The Preservation of Community and Homeownership

How THF is supporting and making long-term growth a priority in the North Nashville Community

Op-ed by Marshall Crawford, Jr. CEO and President of The Housing Fund

The term preservation is defined as “the activity or process of keeping something valued alive, intact, or free from damage or decay.” This word and definition have been used more frequently in recent months to ensure that property construction and rehabilitation are not undertaken at the expense of community destruction.

Rebuilding efforts must center the interests and goals of the community. To create equitable and sustainable change we must ensure the “activities or processes” being utilized and/or implemented are in the best interest of the community and homeowners in North Nashville.

We all know that homeownership is still considered the primary source of wealth accumulation for families over the course of their life. We also know that while the topic of affordable housing has garnered a lot of attention, we have overlooked the fact that finding and sustaining housing affordability is a prevalent challenge for African American and Latinos in Nashville. By addressing the systemic ills that continue to perpetuate disparities in homeownership, we need to acknowledge the root cause of these differences and take action to keep our historically marginalized communities intact.

Since 1996, The Housing Fund has been committed to serving our community and making homeownership possible for everyone, particularly members of marginalized groups. With the overlapping and interrelated challenges this year has presented, our commitment has continued to fuel our desire to serve and support our community.

Prior to the recent tornadoes, The Housing Fund received a generous donation to support current homeowners in the North Nashville community, specifically homeowners within the 37208-zip code. The donation provided an opportunity to help predominately senior residents repair and restore various aspects of their homes. The capital helped these homeowners replace worn and dangerous flooring, install new wheelchair accessible ramps, repair worn and leaky roofs, and rewire electrical wiring throughout their homes. The overall objective was to protect those with health concerns, and/or those caring for a family member with health concerns.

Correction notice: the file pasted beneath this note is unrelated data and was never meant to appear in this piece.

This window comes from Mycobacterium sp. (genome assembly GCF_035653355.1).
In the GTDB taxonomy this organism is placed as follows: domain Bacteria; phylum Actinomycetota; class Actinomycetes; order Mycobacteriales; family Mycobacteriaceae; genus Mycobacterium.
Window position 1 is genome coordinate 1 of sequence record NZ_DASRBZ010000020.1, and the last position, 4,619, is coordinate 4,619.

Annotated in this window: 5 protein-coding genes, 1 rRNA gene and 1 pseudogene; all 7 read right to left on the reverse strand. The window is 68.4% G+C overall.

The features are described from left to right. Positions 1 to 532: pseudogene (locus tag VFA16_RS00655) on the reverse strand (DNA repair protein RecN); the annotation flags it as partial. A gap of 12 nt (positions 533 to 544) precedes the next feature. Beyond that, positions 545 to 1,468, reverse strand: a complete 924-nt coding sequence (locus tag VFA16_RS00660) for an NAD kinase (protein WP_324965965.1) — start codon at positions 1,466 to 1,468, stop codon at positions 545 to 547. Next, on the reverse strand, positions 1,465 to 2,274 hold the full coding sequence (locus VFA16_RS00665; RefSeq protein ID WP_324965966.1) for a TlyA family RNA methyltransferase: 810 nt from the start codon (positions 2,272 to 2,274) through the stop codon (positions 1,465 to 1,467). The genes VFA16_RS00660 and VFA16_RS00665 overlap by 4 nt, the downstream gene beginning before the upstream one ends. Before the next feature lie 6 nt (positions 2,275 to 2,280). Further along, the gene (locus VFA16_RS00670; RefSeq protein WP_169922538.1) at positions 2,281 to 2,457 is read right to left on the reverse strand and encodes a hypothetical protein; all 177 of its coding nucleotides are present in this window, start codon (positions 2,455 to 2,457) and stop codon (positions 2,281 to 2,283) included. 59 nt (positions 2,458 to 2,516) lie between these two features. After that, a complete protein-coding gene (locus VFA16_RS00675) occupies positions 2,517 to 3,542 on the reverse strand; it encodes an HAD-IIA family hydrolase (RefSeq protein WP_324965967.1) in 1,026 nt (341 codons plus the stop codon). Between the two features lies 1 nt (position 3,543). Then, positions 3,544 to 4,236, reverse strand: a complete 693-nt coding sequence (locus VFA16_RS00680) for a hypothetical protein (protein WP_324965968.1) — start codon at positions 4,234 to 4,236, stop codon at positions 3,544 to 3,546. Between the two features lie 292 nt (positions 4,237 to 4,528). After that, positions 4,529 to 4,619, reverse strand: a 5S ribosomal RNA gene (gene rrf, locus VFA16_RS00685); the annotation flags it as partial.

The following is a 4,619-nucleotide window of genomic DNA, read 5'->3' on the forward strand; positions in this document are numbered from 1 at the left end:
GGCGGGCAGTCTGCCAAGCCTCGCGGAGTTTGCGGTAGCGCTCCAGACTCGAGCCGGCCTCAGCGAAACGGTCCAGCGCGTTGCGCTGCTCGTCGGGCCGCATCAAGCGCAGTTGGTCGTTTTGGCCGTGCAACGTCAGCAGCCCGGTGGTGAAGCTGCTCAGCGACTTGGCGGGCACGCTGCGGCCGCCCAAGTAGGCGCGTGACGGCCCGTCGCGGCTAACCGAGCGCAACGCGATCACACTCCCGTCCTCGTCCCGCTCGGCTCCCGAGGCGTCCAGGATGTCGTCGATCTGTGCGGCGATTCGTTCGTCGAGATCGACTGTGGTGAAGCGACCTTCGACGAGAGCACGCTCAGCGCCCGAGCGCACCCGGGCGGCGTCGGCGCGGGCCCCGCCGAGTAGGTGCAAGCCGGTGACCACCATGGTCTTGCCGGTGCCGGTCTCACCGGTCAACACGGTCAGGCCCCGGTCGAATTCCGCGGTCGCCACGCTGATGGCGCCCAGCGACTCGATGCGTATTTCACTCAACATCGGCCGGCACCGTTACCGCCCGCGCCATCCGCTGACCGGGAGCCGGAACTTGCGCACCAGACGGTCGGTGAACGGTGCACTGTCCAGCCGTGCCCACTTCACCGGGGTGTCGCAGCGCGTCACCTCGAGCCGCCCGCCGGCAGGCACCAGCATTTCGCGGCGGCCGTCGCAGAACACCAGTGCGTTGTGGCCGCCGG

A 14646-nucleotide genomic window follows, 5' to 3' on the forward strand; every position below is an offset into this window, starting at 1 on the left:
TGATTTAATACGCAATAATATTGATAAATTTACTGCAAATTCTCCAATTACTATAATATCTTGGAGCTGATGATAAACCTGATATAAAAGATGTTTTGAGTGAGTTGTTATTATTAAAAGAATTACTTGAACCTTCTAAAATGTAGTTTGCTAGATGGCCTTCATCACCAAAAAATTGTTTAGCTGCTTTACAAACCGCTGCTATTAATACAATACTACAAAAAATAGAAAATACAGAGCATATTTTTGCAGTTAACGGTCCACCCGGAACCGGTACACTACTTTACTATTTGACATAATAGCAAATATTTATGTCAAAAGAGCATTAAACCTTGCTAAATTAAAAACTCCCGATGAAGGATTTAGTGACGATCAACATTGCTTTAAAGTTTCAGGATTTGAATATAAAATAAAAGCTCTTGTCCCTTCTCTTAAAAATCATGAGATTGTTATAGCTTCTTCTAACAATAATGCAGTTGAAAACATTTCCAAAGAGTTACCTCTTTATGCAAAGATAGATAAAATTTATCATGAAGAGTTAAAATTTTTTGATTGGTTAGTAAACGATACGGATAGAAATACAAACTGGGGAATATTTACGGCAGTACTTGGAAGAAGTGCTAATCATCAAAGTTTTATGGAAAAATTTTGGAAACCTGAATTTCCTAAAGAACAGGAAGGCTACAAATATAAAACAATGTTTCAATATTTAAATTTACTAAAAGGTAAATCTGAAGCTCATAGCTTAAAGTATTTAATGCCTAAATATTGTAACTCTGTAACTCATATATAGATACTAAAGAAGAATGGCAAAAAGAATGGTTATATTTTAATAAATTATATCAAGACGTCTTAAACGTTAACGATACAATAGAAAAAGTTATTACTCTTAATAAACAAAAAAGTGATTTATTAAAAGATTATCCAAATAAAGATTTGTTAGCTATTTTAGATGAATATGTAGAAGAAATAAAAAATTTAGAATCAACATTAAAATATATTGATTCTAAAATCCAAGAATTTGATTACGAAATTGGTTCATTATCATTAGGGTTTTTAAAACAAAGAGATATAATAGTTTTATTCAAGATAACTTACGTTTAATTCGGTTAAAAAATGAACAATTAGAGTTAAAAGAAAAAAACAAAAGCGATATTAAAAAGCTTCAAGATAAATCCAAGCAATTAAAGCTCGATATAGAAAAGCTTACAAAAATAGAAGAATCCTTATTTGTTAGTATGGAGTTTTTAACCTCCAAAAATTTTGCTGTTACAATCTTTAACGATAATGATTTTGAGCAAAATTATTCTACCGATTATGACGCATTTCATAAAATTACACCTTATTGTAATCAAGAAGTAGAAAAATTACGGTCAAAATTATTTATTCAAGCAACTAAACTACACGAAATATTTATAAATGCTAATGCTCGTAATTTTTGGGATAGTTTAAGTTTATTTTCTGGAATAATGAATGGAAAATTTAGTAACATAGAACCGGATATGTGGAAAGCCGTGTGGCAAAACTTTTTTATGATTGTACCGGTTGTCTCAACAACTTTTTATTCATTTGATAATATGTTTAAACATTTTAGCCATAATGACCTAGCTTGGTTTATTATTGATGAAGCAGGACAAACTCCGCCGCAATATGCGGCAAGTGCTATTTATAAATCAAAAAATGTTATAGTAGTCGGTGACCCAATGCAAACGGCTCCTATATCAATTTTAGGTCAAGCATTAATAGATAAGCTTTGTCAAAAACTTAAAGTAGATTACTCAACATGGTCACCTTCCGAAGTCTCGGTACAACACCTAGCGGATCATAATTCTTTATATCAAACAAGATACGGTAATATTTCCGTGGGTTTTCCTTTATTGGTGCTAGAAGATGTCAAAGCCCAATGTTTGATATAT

After the March 3rd tornadoes, we developed the Power of 10 Initiative to assist customers who experienced significant loss. We were able to repurpose $100,000 in grant resources provided by various financial institutions and partners to help preserve homeownership and ensure our community members had sufficient resources to rebuild, reconstruct and restore their properties. The Power of 10 Initiative has provided a variety of grants and loans up to $10,000 to supplement the disaster assistance funding individuals, families and small businesses received from agencies such as the Red Cross, FEMA and the U.S. Small Business Administration.

On March 3, ten tornadoes touched down across Tennessee causing extensive damage to homes and businesses throughout Middle Tennessee. Ms. Natasha Lane’s home was one of the properties damaged by the storms. Ms. Lane’s late husband had purchased the house for her as their family home in 1994. After nearly 27 years, Ms. Lane’s home was unexpectedly subjected to structural, internal, and external damage. And though her homeowner’s insurance had not been renewed, combined resources of family, friends, FEMA, and The Housing Fund provided Ms. Lane with the funds needed to restore her home.

Interlocking systemic factors and lack of available affordable housing has made the 37208 community a prime target for gentrification, reducing the number of affordable housing options and increasing the threat of displacement for long-time homeowners and residents. Before the tornadoes, low wage families were cost burden with little left for food, healthcare and transportation. Additionally, their greater insecurity in housing increased the possibility of being evicted. By partnering with Gideon’s Army, we have been able to offer small dollar resources to help more individuals within the 37208 community.

The impetus of our mission is to mitigate the gaps created by structural inequalities through providing opportunities and support for groups and communities that are often overlooked and marginalized. The Housing Fund is dedicated to doing our part to support our community and create pathways for all Nashvillians to have affordable housing, create and sustain wealth, and have access to all of the possibilities and opportunities our city has to offer. We will continue to respond to social and systemic challenges, as we advocate for inclusive growth and the possibilities of homeownership.

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